Evidence-based-policy-based-evidence on forests, trees and agroforestry

By Meine van Noordwijk

The Centre’s chief science advisor argues that researchers need to address more complex issues of policy and evidence if they want to have a real impact.

Interest in evidence-based policy alternates with periods where policy-based evidence dominates. However, it is naive to expect that the former can exist in isolation. Historically, efforts to compile and augment evidence have been carried out and/or been paid for by those who accumulated wealth and power. The evidence available is thus coloured and not neutral.

Existing evidence on ‘forest’ is based on a long tradition of distinguishing ‘forest’ (F) from ‘non-forests’ (NF). Properties of at least some members of the F class are supposed to represent all, and can be contrasted with those of at least some members of the NF class. The difference may be taken as ‘evidence’ for the continued policy relevance of F.

However, there are many types of F, many types of NF and at least some NF matches at least some properties of the ‘ideotype’ of F (for example, agroforests that match the biodiversity of natural forests); also, at least some F matches at least some properties of the ideotype of NF (for example, plantation forestry as opposed to tree–crop agriculture). The existence of a difference in mean between F and NF cannot, in that case, be used as evidence for categorical policy decisions regarding F and NF. Rather, we may progress faster by using more detailed classification in the F–NF continuum, figure out which properties matter for policies and compile evidence accordingly.

The ‘forest’ versus’ non-forest’ distinction exists in two quite separate realms: 1) an ecological/biophysical one where the degree of dominance of woody perennials in vegetation is associated with many properties, ecosystem functions and services; and 2) a social/political/institutional one where forests were distinguished from village lands and put under the control of a local lord or king, a role later taken over by government.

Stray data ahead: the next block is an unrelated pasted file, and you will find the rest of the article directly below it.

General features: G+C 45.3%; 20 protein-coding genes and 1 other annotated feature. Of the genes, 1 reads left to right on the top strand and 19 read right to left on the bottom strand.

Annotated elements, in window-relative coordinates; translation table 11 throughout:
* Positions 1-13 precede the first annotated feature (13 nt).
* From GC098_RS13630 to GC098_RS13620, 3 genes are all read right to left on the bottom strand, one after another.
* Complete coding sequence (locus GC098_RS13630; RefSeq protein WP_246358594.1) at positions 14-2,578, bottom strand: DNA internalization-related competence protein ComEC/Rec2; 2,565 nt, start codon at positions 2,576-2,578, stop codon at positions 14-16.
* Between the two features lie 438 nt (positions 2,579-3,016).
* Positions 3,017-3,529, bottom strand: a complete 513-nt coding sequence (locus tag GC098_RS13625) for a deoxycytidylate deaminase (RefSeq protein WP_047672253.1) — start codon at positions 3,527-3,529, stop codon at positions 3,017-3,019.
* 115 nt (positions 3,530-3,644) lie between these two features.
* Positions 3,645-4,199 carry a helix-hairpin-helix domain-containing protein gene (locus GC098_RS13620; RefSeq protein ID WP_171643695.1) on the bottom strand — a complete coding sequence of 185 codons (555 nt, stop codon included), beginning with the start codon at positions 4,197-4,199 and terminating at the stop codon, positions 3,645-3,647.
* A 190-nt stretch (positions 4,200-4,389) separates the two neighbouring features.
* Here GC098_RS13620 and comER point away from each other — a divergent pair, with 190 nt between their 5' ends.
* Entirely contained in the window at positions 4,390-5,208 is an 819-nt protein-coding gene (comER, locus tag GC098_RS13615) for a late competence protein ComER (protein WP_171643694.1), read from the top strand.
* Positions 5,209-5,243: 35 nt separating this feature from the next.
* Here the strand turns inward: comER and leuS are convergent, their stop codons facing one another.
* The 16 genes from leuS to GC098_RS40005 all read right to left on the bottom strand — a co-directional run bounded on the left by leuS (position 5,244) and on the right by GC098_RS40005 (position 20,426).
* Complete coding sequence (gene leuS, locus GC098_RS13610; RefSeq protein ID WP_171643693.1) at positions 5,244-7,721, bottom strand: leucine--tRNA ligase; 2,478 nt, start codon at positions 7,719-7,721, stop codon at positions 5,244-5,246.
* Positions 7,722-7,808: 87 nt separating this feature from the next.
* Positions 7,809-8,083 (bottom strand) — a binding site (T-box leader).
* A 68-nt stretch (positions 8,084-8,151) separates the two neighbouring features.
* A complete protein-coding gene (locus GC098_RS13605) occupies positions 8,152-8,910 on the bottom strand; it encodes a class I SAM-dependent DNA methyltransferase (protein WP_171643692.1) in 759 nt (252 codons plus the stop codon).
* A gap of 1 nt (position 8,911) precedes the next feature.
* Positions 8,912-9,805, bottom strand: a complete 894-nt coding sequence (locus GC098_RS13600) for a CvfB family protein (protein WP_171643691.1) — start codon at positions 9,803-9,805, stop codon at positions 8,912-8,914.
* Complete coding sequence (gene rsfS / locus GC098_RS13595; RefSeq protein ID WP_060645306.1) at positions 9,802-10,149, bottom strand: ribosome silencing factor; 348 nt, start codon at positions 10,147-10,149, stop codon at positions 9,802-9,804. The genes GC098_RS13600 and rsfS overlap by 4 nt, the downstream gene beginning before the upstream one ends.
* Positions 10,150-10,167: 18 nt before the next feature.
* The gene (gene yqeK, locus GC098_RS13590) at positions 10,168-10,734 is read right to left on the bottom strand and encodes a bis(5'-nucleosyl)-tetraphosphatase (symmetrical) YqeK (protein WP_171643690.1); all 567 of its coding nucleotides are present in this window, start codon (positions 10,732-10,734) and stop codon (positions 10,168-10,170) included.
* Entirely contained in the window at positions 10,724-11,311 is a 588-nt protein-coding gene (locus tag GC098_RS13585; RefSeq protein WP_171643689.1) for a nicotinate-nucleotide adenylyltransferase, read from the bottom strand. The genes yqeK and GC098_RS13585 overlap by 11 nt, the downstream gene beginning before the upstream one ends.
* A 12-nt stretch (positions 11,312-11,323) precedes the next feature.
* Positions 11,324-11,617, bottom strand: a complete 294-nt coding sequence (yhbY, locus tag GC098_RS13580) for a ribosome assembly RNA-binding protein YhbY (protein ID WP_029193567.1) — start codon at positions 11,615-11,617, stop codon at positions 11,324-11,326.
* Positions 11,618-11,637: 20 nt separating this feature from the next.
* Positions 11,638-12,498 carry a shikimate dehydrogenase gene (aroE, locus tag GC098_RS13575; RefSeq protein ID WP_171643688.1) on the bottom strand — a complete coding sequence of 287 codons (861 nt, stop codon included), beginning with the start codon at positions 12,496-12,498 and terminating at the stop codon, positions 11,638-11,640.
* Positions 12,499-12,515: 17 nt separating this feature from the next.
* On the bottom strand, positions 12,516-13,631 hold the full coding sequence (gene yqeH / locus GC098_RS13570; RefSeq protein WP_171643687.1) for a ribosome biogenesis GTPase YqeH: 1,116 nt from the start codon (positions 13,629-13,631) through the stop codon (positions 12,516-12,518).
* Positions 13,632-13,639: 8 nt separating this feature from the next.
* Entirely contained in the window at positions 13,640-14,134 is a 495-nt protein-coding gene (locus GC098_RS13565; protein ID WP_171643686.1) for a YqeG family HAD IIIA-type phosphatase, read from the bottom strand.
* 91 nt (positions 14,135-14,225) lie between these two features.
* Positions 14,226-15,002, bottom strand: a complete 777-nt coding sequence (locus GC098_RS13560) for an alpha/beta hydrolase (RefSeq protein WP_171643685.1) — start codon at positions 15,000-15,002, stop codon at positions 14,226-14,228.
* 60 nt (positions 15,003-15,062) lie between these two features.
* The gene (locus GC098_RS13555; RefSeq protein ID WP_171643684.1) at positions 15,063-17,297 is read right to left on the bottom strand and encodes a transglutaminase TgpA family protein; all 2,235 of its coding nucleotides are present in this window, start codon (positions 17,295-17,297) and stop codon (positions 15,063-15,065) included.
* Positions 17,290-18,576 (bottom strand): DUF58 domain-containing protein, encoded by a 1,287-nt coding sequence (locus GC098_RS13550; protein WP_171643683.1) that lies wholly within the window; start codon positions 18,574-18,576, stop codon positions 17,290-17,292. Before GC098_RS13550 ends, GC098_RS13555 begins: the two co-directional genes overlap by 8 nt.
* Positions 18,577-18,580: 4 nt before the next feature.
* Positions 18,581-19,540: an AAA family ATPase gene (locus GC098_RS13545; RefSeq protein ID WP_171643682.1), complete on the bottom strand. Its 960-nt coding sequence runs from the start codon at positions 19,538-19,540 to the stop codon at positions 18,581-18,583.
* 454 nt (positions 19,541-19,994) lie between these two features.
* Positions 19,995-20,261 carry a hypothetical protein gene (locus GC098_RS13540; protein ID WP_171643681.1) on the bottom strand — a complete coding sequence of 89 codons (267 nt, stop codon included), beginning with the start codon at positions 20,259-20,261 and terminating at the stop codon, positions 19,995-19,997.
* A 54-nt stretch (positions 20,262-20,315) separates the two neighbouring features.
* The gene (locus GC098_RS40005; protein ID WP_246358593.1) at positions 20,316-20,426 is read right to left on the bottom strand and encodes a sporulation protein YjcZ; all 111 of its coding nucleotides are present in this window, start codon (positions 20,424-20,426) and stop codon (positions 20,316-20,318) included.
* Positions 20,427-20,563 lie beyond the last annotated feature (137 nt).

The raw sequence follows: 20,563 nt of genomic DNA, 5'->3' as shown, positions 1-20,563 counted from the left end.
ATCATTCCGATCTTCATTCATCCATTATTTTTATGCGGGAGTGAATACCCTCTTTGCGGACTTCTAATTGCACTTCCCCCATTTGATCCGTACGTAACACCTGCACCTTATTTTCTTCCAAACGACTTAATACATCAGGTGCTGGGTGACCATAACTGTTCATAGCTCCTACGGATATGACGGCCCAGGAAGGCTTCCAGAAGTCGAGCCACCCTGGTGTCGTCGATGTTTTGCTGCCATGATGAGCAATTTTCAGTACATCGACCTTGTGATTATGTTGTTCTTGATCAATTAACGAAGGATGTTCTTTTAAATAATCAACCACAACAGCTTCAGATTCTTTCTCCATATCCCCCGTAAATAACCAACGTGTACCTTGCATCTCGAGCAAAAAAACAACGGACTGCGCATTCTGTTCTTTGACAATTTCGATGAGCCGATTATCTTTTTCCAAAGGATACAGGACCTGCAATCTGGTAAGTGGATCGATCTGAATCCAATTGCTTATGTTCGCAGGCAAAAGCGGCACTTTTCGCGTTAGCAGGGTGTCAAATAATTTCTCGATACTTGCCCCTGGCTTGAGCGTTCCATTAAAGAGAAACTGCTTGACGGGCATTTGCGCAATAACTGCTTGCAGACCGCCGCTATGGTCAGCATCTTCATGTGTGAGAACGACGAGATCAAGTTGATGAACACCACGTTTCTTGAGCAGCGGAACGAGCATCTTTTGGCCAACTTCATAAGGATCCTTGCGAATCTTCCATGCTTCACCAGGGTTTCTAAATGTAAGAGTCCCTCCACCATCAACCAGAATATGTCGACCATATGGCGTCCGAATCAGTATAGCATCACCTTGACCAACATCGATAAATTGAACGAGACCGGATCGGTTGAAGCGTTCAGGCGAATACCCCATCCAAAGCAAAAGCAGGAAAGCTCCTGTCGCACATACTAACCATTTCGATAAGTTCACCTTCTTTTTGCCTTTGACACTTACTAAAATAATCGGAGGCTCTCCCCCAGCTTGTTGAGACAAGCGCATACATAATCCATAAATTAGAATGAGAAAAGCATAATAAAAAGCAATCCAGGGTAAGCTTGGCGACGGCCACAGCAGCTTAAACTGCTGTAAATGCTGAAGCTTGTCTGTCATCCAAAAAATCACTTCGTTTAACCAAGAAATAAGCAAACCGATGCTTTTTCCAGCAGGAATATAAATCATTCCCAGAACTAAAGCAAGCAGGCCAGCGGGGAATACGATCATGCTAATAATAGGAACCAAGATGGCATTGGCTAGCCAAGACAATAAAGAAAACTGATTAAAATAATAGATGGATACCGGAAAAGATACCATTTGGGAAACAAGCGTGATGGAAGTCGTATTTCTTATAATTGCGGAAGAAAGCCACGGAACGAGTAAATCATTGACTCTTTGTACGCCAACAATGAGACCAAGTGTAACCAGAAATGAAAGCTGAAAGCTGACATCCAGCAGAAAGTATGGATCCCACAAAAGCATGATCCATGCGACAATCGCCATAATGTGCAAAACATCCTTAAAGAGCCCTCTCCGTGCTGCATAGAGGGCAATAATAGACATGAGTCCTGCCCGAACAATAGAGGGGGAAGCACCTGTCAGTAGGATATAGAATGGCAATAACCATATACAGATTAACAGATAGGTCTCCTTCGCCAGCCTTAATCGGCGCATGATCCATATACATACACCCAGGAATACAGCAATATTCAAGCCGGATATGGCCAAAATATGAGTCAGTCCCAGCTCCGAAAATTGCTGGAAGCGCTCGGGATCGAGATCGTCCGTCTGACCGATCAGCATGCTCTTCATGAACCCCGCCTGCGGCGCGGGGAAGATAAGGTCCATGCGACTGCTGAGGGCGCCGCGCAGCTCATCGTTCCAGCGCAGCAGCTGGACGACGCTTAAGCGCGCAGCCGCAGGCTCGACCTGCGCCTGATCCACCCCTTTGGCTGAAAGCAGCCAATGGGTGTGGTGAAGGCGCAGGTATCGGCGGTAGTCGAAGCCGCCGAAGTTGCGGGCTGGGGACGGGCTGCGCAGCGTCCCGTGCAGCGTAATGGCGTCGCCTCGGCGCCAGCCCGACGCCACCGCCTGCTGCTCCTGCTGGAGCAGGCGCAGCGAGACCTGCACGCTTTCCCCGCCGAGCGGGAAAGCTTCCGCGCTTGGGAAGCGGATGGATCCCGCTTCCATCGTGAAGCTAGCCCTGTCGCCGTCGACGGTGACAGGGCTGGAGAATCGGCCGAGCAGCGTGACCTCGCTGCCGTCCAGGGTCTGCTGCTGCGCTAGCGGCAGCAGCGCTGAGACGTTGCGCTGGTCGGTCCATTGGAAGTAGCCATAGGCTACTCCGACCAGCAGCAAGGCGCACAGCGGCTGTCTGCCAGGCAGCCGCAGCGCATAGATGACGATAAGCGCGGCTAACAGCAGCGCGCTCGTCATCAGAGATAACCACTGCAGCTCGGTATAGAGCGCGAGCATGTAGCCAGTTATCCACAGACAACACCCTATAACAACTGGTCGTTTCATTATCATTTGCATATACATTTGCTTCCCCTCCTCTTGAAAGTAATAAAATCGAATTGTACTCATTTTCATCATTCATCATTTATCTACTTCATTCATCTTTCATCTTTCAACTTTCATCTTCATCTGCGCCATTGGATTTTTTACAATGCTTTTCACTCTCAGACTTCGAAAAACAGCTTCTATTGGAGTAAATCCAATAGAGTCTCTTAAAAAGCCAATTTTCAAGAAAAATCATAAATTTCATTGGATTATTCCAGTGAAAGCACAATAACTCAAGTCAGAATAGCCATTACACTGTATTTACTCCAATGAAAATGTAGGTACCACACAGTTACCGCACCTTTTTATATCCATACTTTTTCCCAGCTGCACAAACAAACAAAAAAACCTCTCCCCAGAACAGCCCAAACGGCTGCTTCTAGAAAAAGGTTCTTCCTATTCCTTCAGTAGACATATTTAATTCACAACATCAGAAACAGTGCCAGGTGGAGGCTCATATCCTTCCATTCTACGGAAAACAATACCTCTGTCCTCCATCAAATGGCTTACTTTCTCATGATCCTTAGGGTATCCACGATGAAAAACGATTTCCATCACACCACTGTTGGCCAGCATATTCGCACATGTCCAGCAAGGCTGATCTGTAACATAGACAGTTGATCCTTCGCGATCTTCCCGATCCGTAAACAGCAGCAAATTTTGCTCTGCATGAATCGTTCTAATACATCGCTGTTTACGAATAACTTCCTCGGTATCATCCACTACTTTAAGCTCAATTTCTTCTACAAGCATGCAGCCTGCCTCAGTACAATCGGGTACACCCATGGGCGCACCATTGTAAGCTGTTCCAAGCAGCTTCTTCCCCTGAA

There is evidence for both types of F–NF distinctions, but it isn’t always clean and clear which is which. Government-reported F data, for example, as a basis for global forest assessments, have been marred by inconsistencies of interpretation. Trees outside forest sometimes occur in dense stands that would be, based on biophysical criteria, classified as F; but they are not under the institutional control of F agencies, and their stakeholders/managers want to keep it that way.

Agroforestry exists on the F–NF interface of both the ecological/biophysical and the social/political/institutional perspectives. Rather than carving out an agroforestry niche that has boundaries to worry about with both the F and the NF worlds, we should be concerned by the disfunctionality of the F–NF dichotomy and argue for a more evidence-based approach to the ways landscapes (with a mosaic of F and NF elements, plus agroforestry) function, what this means for all stakeholders and for the way decisions are made. Once we understand the current complexity, entry points for change from the status quo can be identified and coalitions formed to influence change. More than a decade ago this approach was termed Negotiation Support Systems and has gradually found traction[1].